Talent-Spotter Supreme

Cullis Mantra: In Noakes We Trust

George Noakes with one of the tools of his trade - and in his trademark flat cap.

When the passing of the decades dictates that we no longer have the chance to meet cherished Wolverhampton Wanderers personnel, we have to rely on other methods to present our tributes to them.

In the case of the club’s late former scout George Noakes, that means taking advantage of the stroke of luck that came with our recent dip into some football literature of yesteryear.

An article we stumbled on in a 1959-60 annual told us much more about the man who worked for many years as a trusty ally of Stan Cullis and who brought to the great manager’s doorstep some of the names which underpinned the club’s worldwide fame.

Noakes had Black Country roots and worked in industry locally before his passion and expertise at spotting a young talent saw to it that he operated in the game for a living.

“My connection with the club goes back more than 20 years since I first started recommending local players to them as a kind of hobby,” he said in the article just over half a century ago.

“I was working as a steel mill roller near Wednesbury in those days but gradually drifted more and more into close contact with Wolves and, eventually, I was able to make scouting my full-time job.”

Noakes started officially scouring the junior market for Wolves soon after the Second World War and is said to be the first man to have filled the scouting role for the club.

He became a valuable aid to another man who has a place in Molineux folklore – one synonymous with the production of so many outstanding young players.

“Mark Crook, a former Wolves winger of the 1930s, runs two of our nursery sides at Wath in Yorkshire,” Noakes added. “He knows exactly the sort of player we specialise in from his own experience at Wolverhampton.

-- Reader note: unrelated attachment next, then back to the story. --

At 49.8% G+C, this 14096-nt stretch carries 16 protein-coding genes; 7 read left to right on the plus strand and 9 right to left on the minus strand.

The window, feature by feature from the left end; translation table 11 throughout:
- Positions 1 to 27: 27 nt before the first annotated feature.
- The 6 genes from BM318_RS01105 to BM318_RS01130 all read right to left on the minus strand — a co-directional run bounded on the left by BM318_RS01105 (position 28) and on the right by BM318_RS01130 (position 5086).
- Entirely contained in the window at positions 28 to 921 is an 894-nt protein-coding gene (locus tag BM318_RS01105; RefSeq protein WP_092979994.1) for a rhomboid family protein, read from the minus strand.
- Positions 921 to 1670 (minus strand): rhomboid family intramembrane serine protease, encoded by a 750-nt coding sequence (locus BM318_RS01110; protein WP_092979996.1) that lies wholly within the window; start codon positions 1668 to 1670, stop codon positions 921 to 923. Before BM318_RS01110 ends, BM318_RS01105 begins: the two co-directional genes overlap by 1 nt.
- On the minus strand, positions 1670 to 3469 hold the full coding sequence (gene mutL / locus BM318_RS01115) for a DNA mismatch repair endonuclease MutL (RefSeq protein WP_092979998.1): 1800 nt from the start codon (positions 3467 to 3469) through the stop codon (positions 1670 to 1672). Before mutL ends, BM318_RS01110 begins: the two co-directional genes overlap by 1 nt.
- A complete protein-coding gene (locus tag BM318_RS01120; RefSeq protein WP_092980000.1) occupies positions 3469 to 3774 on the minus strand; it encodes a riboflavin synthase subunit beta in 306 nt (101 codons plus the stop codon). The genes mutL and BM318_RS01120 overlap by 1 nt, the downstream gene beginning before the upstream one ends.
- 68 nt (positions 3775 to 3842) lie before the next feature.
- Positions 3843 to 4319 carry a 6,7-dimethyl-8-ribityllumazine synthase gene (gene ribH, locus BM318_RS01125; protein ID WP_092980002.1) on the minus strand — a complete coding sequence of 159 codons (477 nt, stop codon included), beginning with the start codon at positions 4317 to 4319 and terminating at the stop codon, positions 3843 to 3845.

“Players like Roy Swinbourne, Jack Short and Ron Flowers all came from his part of the world.

“I enquire into the player’s background because we have no time for what are known as bad ‘uns. A youngster who does not live cleanly and look after his physical well-being is a danger to any club.”

Thankfully, the West Midlands and slightly beyond rivalled Yorkshire as a fertile breeding ground at that time. “Stars like Eddie Clamp, Norman Deeley, Jimmy Murray, Bobby Mason, Gerry Harris and George Showell, to name but a few, have all passed through my hands,” Noakes added.

“Once, in Edinburgh, where I went to sign Johnny Walker, I was firmly told that he was booked for Glasgow Rangers and no other club. Solemnly, I listened, knowing all the time I had the player’s signature in my pocket.

“Eddie Clamp came to Molineux after I watched him play in a game at Coalville, Leicestershire, where he gained England schoolboy honours.

“I lost track of him after the match and, as it was pouring with rain and I had some time to wait for my train, I went into a local hotel. Later in the evening, I went out for a paper and there, helping the lad sell them, was Eddie Clamp!”

George Noakes (two in from the left) receives an award for outstanding service from Wolves chairman John Ireland at a Wolverhampton Sportsmen's Committee dinner at the town's Victoria Hotel in December, 1966.

Little was known at Molineux of Noakes’ age or his playing background, although he told his club colleagues: “I used to have a go. I wasn’t much good but I could stop those who were!”

Cullis wrote in his 1960 book, All For The Wolves, that Noakes had been a team-mate of Billy Walker (later an England and legendary Aston Villa forward) in a Wednesbury side around the time of the First World War.

And he went on: “No scout or manager is infallible but George comes as close to perfection as any. If he tells me that a player is not up to the standard we require, I rarely bother to make a second check. If he recommends a player, it can almost be taken for granted that the man will be signed.”

Veteran Warwickshire-based Wolves fan Don Noble added in an email to us this week: “It has been suggested that Wolves’ fall from the top in the early 1960s and the end of Cullis’ reign followed the end of George Noakes’ active career.

“George was not just a good scout, he also had a persuasive tongue that could coax a signature from under the noses of rival scouts.”

Thomas Publications